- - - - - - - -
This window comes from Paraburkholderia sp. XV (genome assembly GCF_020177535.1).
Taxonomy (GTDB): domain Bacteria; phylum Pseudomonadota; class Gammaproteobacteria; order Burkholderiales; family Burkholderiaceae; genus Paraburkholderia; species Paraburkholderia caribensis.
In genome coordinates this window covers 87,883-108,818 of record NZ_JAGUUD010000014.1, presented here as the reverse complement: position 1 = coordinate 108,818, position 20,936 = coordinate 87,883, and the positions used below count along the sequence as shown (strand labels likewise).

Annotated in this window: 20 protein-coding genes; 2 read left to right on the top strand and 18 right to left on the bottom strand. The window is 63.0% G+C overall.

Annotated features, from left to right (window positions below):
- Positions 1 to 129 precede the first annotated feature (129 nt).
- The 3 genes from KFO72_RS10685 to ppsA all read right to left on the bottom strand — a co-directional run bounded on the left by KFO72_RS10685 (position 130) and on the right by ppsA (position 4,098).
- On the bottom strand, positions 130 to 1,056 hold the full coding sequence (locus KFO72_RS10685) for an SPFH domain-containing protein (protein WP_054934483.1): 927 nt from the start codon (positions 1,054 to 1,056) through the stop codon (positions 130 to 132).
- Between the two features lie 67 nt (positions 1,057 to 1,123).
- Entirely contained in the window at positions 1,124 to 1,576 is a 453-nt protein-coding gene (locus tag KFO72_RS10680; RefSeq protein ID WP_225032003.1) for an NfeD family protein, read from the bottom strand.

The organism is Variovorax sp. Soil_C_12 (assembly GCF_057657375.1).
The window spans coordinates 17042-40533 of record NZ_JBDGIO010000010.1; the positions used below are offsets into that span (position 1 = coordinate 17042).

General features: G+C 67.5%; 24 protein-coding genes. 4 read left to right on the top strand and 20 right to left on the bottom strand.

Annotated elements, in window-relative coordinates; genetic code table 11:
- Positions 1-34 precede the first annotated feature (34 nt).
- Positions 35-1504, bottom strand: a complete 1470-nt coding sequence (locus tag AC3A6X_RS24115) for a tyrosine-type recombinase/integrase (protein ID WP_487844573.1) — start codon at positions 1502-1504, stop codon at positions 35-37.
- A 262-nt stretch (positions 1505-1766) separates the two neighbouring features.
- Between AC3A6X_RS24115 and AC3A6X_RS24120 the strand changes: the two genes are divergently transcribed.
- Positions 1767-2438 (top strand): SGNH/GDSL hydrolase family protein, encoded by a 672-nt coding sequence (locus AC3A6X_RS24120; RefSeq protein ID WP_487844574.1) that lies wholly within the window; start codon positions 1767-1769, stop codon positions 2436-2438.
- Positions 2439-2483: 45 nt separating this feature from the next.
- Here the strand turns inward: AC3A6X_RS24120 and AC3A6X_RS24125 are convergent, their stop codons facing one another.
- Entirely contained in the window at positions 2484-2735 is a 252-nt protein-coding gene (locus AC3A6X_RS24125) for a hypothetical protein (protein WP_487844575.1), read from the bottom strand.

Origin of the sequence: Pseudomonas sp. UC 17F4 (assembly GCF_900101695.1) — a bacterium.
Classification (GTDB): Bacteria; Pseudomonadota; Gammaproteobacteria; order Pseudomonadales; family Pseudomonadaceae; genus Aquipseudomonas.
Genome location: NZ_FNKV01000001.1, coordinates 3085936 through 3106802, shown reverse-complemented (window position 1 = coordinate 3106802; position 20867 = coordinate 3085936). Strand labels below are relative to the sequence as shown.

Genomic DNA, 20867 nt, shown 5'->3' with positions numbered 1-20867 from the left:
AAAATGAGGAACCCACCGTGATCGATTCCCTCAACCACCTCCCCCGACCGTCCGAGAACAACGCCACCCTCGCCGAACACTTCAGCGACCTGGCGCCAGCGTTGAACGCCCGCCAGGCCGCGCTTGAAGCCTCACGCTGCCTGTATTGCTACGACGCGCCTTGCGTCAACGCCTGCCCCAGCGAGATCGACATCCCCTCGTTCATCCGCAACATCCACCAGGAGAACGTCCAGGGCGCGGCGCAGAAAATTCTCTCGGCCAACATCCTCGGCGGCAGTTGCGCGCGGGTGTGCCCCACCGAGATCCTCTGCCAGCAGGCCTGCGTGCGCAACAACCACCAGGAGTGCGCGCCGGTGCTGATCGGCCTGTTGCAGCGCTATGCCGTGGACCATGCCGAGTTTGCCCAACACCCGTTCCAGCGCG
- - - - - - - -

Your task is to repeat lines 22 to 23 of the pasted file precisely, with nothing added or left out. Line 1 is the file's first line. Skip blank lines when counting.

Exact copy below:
- Entirely contained in the window at positions 2484-2735 is a 252-nt protein-coding gene (locus AC3A6X_RS24125) for a hypothetical protein (protein WP_487844575.1), read from the bottom strand.

Origin of the sequence: Pseudomonas sp. UC 17F4 (assembly GCF_900101695.1) — a bacterium.